Adaptations:The Legs and Feet
for labeled photo
Get a Grip!
In order to grasp and carry live fish, eagles need strong legs
and toes, and a powerful grip. An ornithologist looking at an eagle's feet would
know that this bird is a hunter that
specializes on underwater prey. How? Because eagles have talons and no
feathers on their legs.
feet have claws, but so do the feet on dogs, cats, squirrels, raccoons,
robins, and even tiny hummingbirds. What makes eagle feet different?
First, the claws must be extremely strong and sharp. When an eagle
catches a fish, those claws have to slice into a stiff, strong
fish with thick scales protecting its body. (All birds of prey
use their feet for killing, from the tiniest Elf Owl and American
Kestrel to the largest eagles.)
sharp claws are NOT the reason eagle feet are called talons; after
all, cats have sharp claws, too, but they don't have talons. What
makes talons different? They are designed to carry things. An eagle
foot is made up of four muscular toes, powerful enough to hang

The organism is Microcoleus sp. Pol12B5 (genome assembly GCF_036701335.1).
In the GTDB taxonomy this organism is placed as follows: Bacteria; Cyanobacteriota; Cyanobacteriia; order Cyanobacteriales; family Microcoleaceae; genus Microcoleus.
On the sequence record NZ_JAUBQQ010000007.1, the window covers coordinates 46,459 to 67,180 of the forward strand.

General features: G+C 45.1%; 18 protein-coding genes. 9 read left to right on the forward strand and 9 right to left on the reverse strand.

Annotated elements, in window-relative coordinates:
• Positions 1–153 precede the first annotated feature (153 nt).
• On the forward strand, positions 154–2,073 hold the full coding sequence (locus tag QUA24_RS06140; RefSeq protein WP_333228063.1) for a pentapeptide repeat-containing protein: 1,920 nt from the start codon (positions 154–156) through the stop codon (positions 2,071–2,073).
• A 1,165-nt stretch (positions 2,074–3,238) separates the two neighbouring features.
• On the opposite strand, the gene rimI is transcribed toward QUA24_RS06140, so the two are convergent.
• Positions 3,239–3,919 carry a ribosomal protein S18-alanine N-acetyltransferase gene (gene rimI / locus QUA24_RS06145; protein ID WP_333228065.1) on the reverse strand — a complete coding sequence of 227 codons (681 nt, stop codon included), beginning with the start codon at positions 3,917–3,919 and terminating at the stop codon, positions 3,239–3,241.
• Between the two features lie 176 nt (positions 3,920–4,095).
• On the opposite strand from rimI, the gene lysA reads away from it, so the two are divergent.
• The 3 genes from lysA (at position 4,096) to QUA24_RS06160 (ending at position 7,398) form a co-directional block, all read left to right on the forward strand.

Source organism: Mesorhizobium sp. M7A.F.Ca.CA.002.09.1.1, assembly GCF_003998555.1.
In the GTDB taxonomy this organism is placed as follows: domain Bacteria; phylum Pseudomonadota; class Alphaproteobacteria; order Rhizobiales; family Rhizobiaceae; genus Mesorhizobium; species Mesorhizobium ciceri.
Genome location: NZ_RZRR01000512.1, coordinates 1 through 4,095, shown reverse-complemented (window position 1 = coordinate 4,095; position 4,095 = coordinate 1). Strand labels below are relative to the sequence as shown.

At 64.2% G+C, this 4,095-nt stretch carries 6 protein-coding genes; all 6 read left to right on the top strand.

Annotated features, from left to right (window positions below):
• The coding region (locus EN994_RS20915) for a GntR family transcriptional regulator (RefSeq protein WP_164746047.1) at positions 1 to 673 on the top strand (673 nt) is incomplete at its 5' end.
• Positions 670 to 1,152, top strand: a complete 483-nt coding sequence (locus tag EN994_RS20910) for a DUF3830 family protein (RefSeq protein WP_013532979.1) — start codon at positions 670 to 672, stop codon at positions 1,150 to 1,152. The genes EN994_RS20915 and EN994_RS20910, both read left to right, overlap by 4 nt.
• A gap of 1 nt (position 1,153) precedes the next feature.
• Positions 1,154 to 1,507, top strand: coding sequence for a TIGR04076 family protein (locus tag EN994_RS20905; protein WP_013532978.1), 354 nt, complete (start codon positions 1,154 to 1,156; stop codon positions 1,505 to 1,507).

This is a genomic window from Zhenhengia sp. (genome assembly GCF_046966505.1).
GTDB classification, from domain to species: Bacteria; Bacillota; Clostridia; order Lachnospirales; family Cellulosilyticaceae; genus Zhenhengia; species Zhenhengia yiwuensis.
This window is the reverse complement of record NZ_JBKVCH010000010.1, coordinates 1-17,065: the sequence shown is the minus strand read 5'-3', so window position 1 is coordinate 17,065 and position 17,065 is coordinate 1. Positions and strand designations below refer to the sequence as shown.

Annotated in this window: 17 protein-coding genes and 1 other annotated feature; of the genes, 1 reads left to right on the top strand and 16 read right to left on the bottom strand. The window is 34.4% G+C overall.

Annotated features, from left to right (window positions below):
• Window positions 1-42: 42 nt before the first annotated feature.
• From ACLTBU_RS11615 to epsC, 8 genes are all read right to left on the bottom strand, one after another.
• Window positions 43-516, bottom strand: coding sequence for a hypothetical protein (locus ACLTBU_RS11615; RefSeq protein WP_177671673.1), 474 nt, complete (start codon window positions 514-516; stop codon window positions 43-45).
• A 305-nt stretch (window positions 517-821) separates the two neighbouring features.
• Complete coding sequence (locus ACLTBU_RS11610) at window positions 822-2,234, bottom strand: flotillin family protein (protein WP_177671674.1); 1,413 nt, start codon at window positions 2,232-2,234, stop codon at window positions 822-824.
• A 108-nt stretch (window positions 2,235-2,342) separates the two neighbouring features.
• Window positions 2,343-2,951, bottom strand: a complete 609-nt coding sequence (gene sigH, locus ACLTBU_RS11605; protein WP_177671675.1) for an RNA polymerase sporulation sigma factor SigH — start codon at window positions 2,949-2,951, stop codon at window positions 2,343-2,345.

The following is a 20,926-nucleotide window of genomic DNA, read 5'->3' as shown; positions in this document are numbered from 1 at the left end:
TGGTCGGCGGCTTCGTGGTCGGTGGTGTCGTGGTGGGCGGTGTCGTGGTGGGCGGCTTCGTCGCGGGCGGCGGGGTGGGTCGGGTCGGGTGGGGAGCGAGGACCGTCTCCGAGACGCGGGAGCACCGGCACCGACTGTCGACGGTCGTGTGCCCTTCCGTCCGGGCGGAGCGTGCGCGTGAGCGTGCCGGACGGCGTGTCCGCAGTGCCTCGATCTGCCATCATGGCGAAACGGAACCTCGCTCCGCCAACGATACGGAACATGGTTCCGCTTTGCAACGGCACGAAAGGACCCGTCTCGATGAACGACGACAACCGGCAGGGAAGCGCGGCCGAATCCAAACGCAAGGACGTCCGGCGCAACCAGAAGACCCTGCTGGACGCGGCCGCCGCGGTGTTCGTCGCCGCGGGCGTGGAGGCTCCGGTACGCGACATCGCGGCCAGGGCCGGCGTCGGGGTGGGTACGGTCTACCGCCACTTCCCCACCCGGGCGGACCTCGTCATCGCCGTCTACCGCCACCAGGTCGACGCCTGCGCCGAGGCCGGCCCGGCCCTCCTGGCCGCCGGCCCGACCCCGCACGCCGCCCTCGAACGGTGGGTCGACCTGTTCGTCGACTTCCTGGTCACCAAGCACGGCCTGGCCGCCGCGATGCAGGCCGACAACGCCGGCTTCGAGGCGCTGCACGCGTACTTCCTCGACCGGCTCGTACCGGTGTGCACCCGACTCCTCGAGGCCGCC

onto a fairly large fish as the eagle carries it through the air.
A cat can't carry a mouse in its claws!
hunting birds have feathers on their legs to protect them from cold.
Eagles do not because they prey on fish; feathers on the legs would
drag on them, slowing them down.
hawks, and owls have very sharp beaks as well as talons. Many of them
use their talons to grab prey animals. Next they use the sharp points
of their beaks to bite the animal at the base of the skull or in the
neck to kill it. Eagles don't bother with that when they're carrying
a fish, but ones that learn to hunt rabbits or ducks may do so. Although
an eagle's beak is strong, powerful, and huge, it rarely if ever carries sticks
or fish in its beak.
you think of some reasons why eagles always carry items in their
talons rather than their beaks?
North students came up with at least 14 different reasons! Here are
three answers from bird expert Laura Erickson, followed by the terrific
ideas students provided:
Science Education Standards
plant or animal has different structures that serve different functions
in growth, survival, reproduction.
systems at all levels of organization demonstrate the complementary
nature of structure and function.